The latest version of the Mac operating system OS X Snow Leopard (10.6) hit shelves Friday, and although it’s receiving no where nearly as much hype as previous versions, I still none the less couldn’t resist buying it.
The lack of hype for Snow Leopard is directly related to what it offers: instead of a range of new features, Snow Leopard mostly offers under the hood improvements, including speed and general usability features that many won’t notice, at least not initially.
Installation was straight forward. Some sites recommend a full backup before installation; my main machine is running Time Machine, so I did nothing extra before running it.
Installation time does vary between machines. So far I’ve installed it on an early 2007 Quad Core Mac Pro with 4gb of RAM, and a 8 week old 13″ Macbook Pro with 2gb of RAM . Install times were 45 minutes and 1 hour, 10 minutes respectively.
There were no hiccups at all in installation. Straight forward, click on a few options (and give it your system password upfront) then sit and leave. At the end you get the standard OS X welcome video that came with Leopard.
The most noticeable change in Snow Leopard is speed. Both my machines were running Safari 4 before hand, so I didn’t expect to see any significant difference there, but I was wrong. Safari 4 was already quick, under Snow Leopard it’s noticeably quicker again. It’s hard to qualify how much faster, but sites load seemingly in half the time they did before (probably not by measurement, but that’s the feeling it gives.)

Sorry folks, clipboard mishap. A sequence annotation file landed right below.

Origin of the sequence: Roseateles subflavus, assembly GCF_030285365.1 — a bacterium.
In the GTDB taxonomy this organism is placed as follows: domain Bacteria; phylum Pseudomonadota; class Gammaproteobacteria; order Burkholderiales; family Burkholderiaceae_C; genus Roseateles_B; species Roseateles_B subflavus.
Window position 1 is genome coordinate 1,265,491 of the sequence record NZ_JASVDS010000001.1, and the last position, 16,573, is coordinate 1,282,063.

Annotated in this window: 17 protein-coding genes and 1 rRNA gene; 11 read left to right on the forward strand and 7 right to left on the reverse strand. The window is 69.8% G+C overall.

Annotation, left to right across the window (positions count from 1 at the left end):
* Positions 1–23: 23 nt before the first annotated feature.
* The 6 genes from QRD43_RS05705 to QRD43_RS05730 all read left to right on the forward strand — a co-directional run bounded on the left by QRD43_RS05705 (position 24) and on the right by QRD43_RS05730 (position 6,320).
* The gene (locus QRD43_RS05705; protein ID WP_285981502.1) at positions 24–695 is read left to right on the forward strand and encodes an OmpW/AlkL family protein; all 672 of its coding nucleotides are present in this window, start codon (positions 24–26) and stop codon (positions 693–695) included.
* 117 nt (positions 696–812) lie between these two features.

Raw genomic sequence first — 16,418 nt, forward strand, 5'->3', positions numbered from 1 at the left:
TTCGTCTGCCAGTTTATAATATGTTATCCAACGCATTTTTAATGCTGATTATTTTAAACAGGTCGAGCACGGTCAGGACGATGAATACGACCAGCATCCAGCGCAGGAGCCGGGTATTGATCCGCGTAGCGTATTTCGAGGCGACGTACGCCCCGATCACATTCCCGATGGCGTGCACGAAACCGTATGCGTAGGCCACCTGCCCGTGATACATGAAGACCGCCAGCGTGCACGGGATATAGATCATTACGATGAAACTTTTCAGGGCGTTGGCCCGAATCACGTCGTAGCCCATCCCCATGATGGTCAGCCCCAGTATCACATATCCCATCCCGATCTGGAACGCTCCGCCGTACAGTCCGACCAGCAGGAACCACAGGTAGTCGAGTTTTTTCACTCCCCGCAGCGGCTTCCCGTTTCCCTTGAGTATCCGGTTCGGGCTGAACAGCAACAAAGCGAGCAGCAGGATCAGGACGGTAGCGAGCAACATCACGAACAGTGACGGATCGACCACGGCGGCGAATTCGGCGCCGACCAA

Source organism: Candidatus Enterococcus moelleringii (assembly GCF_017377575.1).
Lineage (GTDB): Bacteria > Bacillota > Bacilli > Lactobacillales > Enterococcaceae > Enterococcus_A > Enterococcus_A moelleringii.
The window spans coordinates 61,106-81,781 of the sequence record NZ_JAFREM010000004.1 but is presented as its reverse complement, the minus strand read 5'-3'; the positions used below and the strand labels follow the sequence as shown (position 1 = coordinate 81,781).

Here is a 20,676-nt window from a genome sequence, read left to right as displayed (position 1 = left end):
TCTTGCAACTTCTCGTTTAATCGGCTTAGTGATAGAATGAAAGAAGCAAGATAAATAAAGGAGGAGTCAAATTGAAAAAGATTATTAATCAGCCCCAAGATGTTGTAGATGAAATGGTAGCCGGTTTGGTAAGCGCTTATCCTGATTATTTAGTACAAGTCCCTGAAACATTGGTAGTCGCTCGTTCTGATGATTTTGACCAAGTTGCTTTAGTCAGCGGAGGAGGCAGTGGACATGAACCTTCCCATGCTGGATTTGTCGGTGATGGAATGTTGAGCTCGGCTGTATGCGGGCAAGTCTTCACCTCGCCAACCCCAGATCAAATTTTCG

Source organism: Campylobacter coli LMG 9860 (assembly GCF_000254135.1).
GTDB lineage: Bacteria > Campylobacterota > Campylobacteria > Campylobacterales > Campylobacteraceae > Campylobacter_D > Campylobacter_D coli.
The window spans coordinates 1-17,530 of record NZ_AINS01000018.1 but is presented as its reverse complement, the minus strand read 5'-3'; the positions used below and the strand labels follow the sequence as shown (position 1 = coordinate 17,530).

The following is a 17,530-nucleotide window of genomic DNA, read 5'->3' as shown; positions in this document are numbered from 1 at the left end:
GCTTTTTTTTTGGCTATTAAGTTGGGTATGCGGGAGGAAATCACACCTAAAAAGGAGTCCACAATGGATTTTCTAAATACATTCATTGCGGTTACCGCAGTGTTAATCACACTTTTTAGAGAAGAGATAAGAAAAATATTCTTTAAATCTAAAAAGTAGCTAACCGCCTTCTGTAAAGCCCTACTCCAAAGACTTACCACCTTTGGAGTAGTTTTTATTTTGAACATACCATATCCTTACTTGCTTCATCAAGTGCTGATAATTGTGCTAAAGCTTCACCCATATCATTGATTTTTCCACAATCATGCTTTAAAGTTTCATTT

Spotlight is also noticeably quicker, particularly on a machine where you’ve got a ton of documents and programs installed. Leopard was an improvement on Tiger, but Snow Leopard feels instantaneous.
The overall system takes up less room on a hard drive (I’d love to see Windows do that) and everything feels more sprightly, even if the difference isn’t as noticeable as Safari and Spotlight.
Clicking down on an icon in the dock now shows every window opened for the program, Expose of sorts for each program. It’s a nice feature that makes accessing windows easier, particularly on my little 13″ Macbook Pro that doesn’t exactly offer a lot of screen space.
The biggest bug fix for me was with my Macbook Pro. Despite owning the current model, my Macbook Pro randomly hung/ froze out of sleep, seemingly at random times, and I can’t tell you how annoying the spinning color wheel appearing is when you’ve dished out good money for the latest Apple machine (note that the frozen times were never permanent, usually 5-20 seconds at a time.) 18 hours later, and purposely closing the machine multiple times, and it hasn’t hung/ frozen once.
The only issue so far (and it’s an odd one) is that I can no longer copy and paste out of Firefox into Safari. I use both; it’s an old habit dating back to when Safari use to bork the admin side of WordPress, and back before Safari offered WebInspector (I still like to use Firebug.) I can cut and paste from Firefox into TextEdit, then cut and paste from TextEdit to Safari, but not directly.
There’s no overall compelling reason to go out and buy Snow Leopard immediately, vs say previous upgrades to OS X, but there is very good argument against not buying it, and that’s price. The family pack cost AU$59, and single AU$39 (for memory it’s $29 in the US); and that’s not a lot of money by any stretch. For the price, it’s worth it. If you have hanging issues with your current Mac, then it becomes a must have.